Richmond Metro (formerly "Local") Talk Group

Our Richmond Metro talk group (27500) is shared with repeaters in Petersburg, Beaverdam, South Hill, Powhatan, and Lexington.  This is an always-on talk group for all six repeaters, creating a 24/7 linked system covering a good chunk of central and southern Virginia.  It is also carried on the Richmond Brandmeister DMR repeater as talk group 31511.

Selecting a Talk Group

When selecting a talk group for a QSO, use the smallest talk group which will do the job.  The larger the talk group, the busier it tends to be.  Most communication (including extended QSO's) within the local area can take place on the Richmond Metro talk group.  Outside that area, you'll need to consider your talk group options.

For initial calls and short QSO's within Virginia but outside the Richmond Metro cluster (Richmond, Petersburg, Beaverdam, South Hill, Powhatan, Lexington):

  • Try one of the Virginia Regionals:  Virginia Southwest, Shenandoah Valley, Tidewater, or Peninsula.  These are typically static talk groups in their respective regional areas.
  • Another option within Virginia is Virginia Statewide which is typically a static talk group for repeaters in Virginia.

Elsewhere in the United States:

  • Try one of the US Regionals:  Mid-Atlantic or US Southeast.
  • PRN includes many repeaters (67 as of April 2020) in the southeast US, mainly North and South Carolina, with a few in Virginia and Texas.
  • Try the DCI Bridge -- it includes repeaters from DMRVA, NCPRN, AWSVirginia, DMR-MARC, and many other networks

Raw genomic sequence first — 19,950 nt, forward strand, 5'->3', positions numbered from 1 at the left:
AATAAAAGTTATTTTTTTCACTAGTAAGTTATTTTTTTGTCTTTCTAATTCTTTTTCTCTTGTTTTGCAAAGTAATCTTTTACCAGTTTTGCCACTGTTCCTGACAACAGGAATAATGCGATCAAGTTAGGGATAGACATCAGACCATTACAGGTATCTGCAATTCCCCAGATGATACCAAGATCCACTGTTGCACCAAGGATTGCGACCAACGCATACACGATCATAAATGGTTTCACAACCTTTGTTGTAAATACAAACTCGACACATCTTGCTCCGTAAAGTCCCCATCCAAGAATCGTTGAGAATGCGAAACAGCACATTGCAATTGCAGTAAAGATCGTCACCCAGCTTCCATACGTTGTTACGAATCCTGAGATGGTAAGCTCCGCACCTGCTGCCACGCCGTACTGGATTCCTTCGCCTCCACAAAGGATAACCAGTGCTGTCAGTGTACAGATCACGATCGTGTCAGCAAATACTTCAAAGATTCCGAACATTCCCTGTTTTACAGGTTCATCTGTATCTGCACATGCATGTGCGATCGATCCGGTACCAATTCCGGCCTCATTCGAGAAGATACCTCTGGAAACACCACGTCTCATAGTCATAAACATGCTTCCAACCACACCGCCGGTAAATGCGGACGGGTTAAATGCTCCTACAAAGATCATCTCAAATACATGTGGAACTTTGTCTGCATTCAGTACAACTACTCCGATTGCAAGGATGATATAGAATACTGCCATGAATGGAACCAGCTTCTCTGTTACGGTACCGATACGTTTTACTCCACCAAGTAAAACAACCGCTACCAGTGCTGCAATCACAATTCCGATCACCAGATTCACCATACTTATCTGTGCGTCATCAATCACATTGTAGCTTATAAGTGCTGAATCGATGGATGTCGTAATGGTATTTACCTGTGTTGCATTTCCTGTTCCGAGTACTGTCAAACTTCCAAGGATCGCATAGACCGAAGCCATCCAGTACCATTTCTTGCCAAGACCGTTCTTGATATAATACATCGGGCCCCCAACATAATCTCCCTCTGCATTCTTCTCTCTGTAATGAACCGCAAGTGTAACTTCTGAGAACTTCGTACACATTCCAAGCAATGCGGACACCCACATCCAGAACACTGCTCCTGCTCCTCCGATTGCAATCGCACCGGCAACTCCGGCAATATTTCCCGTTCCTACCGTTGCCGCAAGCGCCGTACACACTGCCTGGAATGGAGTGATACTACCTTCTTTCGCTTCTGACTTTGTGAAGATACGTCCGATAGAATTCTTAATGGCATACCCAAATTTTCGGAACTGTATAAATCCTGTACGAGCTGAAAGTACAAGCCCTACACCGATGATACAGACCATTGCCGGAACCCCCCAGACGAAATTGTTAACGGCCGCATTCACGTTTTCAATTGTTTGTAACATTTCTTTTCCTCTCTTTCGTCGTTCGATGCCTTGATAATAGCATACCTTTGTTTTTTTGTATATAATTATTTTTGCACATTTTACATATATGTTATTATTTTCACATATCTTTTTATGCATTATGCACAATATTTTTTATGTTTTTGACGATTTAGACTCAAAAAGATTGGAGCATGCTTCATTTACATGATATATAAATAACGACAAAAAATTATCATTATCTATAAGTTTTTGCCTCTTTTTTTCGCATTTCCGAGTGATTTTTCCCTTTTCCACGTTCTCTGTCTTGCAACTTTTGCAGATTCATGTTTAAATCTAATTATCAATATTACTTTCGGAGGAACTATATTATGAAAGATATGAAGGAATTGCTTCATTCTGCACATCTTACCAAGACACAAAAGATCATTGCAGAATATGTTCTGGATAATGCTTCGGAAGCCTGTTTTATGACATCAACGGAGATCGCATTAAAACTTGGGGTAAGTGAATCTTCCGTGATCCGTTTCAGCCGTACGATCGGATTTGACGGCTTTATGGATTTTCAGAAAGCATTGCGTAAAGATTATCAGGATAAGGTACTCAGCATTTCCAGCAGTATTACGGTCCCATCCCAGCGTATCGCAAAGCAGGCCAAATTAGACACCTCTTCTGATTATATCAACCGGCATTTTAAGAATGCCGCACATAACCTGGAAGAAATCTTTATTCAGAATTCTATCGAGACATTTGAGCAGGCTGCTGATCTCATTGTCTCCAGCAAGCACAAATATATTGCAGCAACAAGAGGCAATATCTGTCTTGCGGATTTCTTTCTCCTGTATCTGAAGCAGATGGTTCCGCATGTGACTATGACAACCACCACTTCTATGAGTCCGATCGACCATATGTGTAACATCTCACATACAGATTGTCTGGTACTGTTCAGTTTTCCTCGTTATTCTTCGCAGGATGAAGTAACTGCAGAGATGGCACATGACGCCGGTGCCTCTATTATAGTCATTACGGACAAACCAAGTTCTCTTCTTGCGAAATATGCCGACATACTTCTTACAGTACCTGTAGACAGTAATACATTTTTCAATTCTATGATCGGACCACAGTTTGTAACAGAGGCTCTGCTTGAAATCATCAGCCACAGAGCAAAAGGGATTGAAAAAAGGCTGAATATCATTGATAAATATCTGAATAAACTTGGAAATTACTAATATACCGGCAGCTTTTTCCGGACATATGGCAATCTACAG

Some options for extended conversations:

  • For QSO's within the DMRVA network or to AWSVirginia repeaters, use TAC A.  This is AWSVirginia "TAC A/CHAT 1"
  • For QSO's within the DMRVA network or to NCPRN repeaters, use TAC B.  This is NCPRN "Chat 2"

The other general purpose nationwide options are TAC 310, TAC 318, and TAC 319, which are shared with repeaters from many different networks around the country.  You can learn more about the history and usage of TAC channels here.

Receiving a Call on a Dynamic Talk Group

If you are expecting a call from someone on a different repeater (including another DMRVA repeater) using a dynamic talk group, you will need to already have the talk group active in order to hear their incoming call.  Follow the procedure described previously for activating a dynamic talk group.  Of course, if you're the one initiating the call, the distant party will need to have done the same, otherwise the talk group will not be active on their end.

About the Repeater

Above:  Map showing projected coverage of the W4RAT 443.5875 MHz repeater, generated using Radio Mobile Online by Roger Coudé VE2DBE
Coverage for other DMRVA repeaters can be found here.

The repeater output (after the duplexer) is about 20 watts.  The antenna, a Commander Technologies 455-5N, is fed by about 750 feet of 1-1/4 inch hardline which is shared with the VHF analog repeater.  A UPS provides short-term backup power for the DMR repeater and Internet connectivity, and the entire RATS repeater system is serviced by a large diesel generator maintained by our host TV station.

Below are pictures of the rack containing the DMR repeater.

Front view of the DMR repeater

Above:  Front view of the DMR repeater


Rear view of the DMR repeater

Above:  Rear view of the DMR repeater

Richmond Amateur Telecommunications Society, Inc. (RATS) is a 501(c)3 non-profit organization. PO Box 70613, Henrico VA, 23255